Todd The Bod

    Senior Member
    English-Midwest
    I'm not surprised actually. We have steadily lost our adab-aadaab!

    mizaaj-e-shariif ought to be understood by Urdu speakers as shariif is used on an daily basis and mizaaj, also an Arabic borrowing like shariif, though used more in the higher register of Urdu, shuold be familiar to many Urdu-speakers would have come across it in the Quran. But it seems that is not the case.

    What are the proper responses to these phrases (do I have to start a whole new thread for "myzaj sharif"?)?
     
    Last edited:

    panjabigator

    Senior Member
    Am. English
    When people say اداب عرض, is it common to pronounce the izafat? I remember hearing it sans izafat in Lucknow, but I was corrected the other day and told otherwise. Thoughts?
     

    Faylasoof

    Senior Member
    English (UK) & Urdu (Luckhnow), Hindi
    When people say اداب عرض, is it common to pronounce the izafat? I remember hearing it sans izafat in Lucknow, but I was corrected the other day and told otherwise. Thoughts?

    No! We never put the izaafat?

    آداب عرض كرنا aadaab 3arDh karnaa = آداب پیش كرناaadaab pesh karnaa = to pay respects / give greetings

    آداب عرض aadaab 3arDh = greetings! / hello! / salut!


    You can also use the (even) more formal espression:


    aadaab pesh e xidmat hai.n آداب پیش خدمت ہیں = Greetings! - here you get an izaafat as shown above.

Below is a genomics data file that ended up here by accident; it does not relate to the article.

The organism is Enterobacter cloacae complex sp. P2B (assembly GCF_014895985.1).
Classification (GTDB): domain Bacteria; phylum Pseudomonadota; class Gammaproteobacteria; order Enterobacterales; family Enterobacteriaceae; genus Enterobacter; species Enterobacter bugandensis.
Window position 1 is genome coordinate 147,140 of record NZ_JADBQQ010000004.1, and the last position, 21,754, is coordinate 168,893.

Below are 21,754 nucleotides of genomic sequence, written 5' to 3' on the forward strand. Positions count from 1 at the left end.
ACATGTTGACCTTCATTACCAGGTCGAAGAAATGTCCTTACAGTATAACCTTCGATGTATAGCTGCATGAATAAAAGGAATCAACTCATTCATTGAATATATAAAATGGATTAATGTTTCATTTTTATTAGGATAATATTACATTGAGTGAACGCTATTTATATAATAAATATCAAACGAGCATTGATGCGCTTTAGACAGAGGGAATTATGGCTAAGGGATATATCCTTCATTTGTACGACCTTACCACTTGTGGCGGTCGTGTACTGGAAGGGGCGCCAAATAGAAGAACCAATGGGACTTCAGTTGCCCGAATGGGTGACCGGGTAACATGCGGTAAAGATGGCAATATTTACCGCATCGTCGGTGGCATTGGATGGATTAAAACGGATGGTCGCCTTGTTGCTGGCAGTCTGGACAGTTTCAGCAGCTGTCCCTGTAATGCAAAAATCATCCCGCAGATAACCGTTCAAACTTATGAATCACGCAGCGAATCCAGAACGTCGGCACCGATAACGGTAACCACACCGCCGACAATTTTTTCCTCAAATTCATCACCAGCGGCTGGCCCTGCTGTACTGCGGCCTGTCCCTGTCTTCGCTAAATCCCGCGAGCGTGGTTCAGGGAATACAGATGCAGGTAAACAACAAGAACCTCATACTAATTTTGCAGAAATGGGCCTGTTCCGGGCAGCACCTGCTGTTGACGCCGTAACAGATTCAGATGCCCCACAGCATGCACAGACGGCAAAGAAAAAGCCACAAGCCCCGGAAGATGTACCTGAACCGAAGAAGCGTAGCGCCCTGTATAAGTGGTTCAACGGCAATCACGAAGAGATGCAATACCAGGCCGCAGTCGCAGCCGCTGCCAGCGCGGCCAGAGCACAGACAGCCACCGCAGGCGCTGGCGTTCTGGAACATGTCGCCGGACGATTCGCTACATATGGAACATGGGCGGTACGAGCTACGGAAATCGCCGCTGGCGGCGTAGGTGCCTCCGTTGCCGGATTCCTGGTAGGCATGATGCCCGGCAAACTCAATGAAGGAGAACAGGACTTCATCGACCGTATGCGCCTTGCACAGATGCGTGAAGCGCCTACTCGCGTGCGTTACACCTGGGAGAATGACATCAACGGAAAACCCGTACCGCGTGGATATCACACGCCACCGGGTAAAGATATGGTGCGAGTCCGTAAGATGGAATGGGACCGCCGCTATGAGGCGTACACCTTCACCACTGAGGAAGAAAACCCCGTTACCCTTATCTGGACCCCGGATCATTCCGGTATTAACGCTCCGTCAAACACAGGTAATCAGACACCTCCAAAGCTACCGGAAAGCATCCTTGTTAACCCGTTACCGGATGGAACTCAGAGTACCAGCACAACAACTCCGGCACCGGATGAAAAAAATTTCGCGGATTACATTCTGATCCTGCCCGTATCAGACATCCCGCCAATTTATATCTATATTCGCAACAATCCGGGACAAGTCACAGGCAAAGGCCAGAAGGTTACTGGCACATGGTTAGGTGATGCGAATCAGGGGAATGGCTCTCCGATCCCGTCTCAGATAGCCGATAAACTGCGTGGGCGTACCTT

Qureshpor

    Senior Member
    Panjabi, Urdu پنجابی، اردو
    Yes, adaab has become less frequent though whenever we meet our non-Muslim friends from South Asia, esp. those who are older than us, we still use this.

    tasleem / tasleemaat is still used amongst our family and friends esp. when writing, as: tasleemaat arz heiN … and adaab arz / adaab arz heiN is still common with us. We often use these together with salaam or, in my family as-salaamu ‘alaykum (= peace upon you [literal transl.] = peace be with you [idiomatic transl.]) is also used together with these.

    BTW, salaam and tasleem are linked via the root s-l-m. So, the second verbal form sallama gives you tasleem.

    tasleem is also used as: tasleem shudah = recognised / accepted

    There is actually nothing religious per se about salaam. As you can see we are just wishing each other peace. …. as for which is better or more right: allah hafiz vs. khuda hafiz , I am appalled at the pseudo-religiosity this has come to represent!! Say no more.